Patients should expect their doctors to be up to date, and to follow these agreed policies. According to the British National Asthma Campaign’s manifesto, trained professionals should review the way an individual’s asthma is managed at least once a year. Often, doctors or asthma nurses will want to do this even more often.
In the UK, your treatment may be shared between your doctor and the practice nurse. If this is the case, the practice nurse should have received specialist training.
Individual doctors have very different styles. Some ‘caring, sharing’ types discuss everything with you, while others take a more paternalistic approach and expect you to expect them to be doing their best.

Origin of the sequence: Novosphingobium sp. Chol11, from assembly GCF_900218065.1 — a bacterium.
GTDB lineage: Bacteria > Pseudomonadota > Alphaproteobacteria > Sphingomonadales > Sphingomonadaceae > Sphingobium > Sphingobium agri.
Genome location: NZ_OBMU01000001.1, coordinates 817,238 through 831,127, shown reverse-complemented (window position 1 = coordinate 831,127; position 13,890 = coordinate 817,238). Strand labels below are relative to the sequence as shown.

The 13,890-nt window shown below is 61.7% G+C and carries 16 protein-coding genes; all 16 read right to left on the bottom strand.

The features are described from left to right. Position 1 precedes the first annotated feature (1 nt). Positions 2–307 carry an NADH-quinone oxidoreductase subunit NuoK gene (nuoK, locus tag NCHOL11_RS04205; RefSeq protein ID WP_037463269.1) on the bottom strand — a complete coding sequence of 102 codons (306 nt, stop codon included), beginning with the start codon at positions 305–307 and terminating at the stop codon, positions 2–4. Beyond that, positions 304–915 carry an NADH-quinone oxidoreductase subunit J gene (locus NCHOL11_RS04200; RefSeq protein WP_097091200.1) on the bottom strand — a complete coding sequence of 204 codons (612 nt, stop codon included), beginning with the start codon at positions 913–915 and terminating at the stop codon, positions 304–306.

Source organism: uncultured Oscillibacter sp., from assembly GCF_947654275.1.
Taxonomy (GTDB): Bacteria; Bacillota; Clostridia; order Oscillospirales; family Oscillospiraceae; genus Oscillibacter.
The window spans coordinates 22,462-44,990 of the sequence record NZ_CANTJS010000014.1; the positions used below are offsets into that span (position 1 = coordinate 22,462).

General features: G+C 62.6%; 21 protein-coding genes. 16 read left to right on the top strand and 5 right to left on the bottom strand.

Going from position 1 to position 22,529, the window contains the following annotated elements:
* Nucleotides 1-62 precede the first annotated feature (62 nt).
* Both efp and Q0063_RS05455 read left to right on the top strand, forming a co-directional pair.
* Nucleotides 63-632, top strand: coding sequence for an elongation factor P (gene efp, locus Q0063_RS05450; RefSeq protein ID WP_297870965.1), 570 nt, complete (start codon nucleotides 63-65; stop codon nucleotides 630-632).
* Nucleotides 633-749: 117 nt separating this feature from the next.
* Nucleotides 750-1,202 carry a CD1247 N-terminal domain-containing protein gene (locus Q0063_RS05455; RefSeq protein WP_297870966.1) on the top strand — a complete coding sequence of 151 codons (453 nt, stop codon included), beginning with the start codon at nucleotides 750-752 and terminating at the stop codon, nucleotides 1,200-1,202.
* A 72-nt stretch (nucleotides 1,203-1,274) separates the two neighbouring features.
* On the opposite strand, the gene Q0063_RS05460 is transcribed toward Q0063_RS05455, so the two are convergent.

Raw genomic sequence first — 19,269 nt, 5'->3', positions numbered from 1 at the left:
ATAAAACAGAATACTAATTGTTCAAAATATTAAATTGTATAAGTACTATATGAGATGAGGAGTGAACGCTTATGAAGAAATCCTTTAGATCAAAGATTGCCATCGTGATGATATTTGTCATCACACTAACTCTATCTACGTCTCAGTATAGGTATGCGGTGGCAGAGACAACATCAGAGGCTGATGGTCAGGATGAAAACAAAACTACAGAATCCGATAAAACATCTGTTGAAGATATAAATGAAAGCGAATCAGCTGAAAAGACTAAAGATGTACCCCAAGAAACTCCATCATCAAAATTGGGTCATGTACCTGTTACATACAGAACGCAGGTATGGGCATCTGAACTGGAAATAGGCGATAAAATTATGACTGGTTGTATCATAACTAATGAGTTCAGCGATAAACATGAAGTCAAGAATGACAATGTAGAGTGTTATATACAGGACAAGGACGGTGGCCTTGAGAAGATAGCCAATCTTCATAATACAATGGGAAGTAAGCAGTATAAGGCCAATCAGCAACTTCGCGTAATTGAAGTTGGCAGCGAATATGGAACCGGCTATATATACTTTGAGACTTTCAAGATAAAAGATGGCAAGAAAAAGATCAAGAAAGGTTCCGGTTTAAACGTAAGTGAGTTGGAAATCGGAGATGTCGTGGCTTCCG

It may be that doctors in this second group are just as up-to-date as the ‘caring, sharing’ ones. The only way you can find out is by asking them questions about what measures you can take to prevent asthma attacks. Your doctor should also be able to help you to identify possible triggers.
In the UK, family doctors are given extra payments for setting up asthma clinics -special sessions where all their patients have asthma. Nevertheless, if your doctor runs a clinic the chances are that he or she has a special interest and expertise in asthma.
If your doctor is not interested in your condition, you can now sign on with a new family doctor, without having to give an explanation to your old one, provided that the new doctor agrees to take you on. If you want to find a doctor with a special interest in asthma and you live in the UK, you could ask your nearest National Asthma Campaign branch whether they know of one locally.